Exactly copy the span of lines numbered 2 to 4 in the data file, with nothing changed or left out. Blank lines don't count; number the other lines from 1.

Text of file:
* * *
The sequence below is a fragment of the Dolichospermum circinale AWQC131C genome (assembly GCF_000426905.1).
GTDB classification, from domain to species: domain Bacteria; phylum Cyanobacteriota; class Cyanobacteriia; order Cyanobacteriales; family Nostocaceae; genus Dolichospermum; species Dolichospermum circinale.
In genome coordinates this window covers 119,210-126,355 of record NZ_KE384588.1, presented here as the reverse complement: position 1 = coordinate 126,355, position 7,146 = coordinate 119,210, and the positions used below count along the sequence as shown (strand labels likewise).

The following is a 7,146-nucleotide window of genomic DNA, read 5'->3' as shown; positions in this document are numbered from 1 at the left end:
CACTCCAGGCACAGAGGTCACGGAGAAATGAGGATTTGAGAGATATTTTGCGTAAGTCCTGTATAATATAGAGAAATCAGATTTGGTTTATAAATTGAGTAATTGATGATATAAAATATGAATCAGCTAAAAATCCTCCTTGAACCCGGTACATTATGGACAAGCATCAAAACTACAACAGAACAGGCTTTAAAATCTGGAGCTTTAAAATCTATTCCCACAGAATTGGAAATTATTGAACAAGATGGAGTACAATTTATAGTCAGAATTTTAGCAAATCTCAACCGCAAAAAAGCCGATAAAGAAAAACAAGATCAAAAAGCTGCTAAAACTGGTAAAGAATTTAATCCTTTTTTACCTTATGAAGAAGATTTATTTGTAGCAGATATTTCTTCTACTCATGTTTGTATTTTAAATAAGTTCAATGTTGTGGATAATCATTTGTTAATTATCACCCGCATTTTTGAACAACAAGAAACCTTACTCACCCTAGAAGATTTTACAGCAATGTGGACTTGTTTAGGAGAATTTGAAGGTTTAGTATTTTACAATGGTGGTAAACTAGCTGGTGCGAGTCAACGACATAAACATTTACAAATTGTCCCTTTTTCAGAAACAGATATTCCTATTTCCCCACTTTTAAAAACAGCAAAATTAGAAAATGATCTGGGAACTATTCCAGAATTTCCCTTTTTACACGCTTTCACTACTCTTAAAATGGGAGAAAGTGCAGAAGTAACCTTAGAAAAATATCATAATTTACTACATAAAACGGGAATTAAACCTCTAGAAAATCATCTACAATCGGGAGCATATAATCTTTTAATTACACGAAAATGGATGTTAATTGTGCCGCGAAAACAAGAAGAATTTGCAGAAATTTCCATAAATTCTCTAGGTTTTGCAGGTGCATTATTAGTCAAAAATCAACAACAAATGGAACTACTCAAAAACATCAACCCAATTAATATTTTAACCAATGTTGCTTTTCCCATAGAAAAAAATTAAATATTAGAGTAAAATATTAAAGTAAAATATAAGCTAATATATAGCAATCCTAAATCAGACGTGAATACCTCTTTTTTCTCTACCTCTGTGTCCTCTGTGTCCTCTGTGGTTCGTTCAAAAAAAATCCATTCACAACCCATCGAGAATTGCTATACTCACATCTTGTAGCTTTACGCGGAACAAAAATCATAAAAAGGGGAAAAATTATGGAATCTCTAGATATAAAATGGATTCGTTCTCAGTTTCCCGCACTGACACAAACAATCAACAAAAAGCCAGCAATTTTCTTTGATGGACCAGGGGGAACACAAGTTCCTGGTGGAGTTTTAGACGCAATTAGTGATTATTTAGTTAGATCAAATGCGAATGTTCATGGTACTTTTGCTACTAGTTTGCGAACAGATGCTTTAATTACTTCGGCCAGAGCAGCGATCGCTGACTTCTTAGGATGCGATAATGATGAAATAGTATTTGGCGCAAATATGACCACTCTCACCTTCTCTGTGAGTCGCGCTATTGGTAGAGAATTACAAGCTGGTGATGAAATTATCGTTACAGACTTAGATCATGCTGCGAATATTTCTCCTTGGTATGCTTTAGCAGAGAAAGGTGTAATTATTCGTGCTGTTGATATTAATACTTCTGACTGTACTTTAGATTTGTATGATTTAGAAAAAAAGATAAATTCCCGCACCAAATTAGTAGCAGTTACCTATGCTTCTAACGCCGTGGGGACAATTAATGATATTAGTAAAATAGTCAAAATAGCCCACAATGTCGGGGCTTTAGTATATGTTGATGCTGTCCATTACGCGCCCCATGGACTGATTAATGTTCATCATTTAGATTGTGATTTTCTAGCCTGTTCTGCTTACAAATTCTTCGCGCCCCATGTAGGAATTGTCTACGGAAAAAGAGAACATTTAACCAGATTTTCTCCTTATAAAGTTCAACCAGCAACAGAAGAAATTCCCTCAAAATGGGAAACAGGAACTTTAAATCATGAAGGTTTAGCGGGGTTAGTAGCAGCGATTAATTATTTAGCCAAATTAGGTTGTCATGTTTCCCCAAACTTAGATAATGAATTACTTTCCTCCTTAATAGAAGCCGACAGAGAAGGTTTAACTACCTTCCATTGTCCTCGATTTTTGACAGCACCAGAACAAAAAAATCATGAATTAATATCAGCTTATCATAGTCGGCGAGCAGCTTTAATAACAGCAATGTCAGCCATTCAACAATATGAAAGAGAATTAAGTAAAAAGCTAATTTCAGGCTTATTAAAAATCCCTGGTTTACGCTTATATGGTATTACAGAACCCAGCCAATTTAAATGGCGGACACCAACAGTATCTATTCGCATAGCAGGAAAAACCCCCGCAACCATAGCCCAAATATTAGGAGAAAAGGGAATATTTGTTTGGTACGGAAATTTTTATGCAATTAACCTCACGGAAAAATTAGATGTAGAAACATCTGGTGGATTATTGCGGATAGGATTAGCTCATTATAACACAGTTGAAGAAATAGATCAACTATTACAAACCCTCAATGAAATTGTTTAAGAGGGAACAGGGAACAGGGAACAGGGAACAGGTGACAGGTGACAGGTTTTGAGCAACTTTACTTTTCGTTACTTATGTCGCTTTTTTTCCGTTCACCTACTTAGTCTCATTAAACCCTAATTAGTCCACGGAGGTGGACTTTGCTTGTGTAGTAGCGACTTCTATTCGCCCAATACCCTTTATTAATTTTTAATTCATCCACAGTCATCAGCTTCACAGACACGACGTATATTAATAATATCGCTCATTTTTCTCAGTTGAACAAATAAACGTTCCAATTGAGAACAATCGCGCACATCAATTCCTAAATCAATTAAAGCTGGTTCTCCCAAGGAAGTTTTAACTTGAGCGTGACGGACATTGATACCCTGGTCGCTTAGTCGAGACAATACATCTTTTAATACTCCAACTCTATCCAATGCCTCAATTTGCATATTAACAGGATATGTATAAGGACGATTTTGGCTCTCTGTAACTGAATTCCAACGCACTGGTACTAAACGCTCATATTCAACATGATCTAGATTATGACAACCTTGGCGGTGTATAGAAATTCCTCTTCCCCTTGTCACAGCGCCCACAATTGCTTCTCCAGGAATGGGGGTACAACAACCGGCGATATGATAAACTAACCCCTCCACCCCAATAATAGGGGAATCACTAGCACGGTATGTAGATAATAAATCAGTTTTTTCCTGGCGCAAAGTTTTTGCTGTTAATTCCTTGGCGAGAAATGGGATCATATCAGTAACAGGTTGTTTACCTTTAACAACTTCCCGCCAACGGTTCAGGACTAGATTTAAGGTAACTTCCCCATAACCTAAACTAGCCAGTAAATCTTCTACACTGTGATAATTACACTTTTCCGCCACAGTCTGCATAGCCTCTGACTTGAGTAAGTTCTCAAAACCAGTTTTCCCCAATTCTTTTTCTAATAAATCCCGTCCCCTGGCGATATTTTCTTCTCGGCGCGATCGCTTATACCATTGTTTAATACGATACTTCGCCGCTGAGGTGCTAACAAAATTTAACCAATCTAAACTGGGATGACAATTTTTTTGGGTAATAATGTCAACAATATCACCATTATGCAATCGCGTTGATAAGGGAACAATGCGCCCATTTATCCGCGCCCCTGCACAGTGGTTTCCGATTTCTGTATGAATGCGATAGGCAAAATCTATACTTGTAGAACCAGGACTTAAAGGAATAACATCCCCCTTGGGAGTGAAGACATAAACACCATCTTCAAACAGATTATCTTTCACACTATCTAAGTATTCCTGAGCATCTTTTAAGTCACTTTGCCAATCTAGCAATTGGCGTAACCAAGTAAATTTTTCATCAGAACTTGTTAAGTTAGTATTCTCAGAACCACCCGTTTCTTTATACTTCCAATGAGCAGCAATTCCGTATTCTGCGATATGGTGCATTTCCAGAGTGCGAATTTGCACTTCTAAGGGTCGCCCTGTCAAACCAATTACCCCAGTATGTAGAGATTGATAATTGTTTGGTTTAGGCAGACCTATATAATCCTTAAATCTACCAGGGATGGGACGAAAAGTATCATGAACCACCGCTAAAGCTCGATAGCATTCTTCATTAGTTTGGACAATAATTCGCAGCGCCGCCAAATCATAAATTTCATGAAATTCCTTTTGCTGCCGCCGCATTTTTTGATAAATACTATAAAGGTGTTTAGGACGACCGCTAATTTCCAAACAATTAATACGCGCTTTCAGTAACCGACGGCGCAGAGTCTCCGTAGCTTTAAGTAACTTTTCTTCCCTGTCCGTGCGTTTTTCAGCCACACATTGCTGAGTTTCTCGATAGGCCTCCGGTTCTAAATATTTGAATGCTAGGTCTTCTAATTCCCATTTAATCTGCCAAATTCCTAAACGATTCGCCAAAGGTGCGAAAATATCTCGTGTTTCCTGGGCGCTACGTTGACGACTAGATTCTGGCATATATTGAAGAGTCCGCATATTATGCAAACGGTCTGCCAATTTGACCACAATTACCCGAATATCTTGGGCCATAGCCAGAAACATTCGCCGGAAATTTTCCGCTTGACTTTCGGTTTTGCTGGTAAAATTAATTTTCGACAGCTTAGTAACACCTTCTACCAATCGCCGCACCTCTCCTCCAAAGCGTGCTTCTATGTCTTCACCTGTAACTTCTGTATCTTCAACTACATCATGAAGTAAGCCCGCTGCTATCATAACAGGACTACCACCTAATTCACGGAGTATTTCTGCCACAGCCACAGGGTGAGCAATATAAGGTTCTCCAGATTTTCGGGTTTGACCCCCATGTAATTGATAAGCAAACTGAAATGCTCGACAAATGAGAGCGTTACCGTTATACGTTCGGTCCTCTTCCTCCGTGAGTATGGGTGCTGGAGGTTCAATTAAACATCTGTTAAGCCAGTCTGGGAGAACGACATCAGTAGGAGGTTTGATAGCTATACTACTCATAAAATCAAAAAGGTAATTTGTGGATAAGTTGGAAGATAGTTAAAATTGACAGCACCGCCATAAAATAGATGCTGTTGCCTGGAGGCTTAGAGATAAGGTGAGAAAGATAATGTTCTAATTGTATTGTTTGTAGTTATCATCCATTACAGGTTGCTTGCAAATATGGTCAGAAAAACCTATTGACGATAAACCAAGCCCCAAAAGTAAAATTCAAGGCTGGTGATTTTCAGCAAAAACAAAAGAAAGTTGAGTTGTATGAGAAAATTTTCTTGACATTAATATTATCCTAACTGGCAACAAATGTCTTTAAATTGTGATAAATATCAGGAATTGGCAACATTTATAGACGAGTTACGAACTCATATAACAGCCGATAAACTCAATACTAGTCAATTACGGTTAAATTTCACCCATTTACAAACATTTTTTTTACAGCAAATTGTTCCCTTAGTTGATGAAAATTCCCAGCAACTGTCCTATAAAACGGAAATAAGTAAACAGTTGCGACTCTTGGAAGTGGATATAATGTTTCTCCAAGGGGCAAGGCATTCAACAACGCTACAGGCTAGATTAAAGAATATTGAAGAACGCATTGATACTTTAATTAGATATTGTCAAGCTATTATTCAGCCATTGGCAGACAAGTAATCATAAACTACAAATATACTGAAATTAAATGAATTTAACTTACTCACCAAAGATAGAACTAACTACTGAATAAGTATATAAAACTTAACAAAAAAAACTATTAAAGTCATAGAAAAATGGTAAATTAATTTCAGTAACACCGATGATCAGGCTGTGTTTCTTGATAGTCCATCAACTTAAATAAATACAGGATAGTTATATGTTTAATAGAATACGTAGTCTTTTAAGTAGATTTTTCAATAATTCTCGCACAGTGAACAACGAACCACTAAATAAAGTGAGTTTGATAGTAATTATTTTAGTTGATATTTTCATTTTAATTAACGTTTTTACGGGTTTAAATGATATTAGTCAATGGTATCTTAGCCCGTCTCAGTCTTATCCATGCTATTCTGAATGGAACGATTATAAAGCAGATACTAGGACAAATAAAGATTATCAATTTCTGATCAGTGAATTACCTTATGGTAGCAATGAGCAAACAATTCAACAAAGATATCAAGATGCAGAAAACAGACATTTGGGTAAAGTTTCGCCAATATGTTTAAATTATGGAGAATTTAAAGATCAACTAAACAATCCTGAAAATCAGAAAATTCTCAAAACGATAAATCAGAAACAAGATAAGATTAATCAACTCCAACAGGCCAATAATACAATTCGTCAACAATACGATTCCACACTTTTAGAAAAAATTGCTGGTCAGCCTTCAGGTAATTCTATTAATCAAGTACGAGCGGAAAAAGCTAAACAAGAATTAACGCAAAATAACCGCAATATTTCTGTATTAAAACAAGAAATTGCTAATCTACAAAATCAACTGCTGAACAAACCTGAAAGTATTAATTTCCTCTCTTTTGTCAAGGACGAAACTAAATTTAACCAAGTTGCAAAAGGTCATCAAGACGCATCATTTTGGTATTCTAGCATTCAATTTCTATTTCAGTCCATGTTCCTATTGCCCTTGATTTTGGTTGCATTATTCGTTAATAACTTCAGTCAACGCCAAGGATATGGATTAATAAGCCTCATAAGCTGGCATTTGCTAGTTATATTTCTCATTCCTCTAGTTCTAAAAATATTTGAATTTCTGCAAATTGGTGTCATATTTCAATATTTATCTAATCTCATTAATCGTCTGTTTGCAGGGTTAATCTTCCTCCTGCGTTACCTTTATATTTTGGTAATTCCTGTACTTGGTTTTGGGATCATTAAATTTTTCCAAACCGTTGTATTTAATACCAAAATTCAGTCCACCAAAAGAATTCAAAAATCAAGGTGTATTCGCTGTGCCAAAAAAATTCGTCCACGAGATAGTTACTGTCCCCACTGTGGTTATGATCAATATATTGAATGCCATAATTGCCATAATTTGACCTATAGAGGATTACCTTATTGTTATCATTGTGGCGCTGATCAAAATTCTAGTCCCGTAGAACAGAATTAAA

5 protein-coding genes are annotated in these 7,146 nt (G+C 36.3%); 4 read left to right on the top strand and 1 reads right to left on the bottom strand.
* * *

GTDB classification, from domain to species: domain Bacteria; phylum Cyanobacteriota; class Cyanobacteriia; order Cyanobacteriales; family Nostocaceae; genus Dolichospermum; species Dolichospermum circinale.
In genome coordinates this window covers 119,210-126,355 of record NZ_KE384588.1, presented here as the reverse complement: position 1 = coordinate 126,355, position 7,146 = coordinate 119,210, and the positions used below count along the sequence as shown (strand labels likewise).

The following is a 7,146-nucleotide window of genomic DNA, read 5'->3' as shown; positions in this document are numbered from 1 at the left end: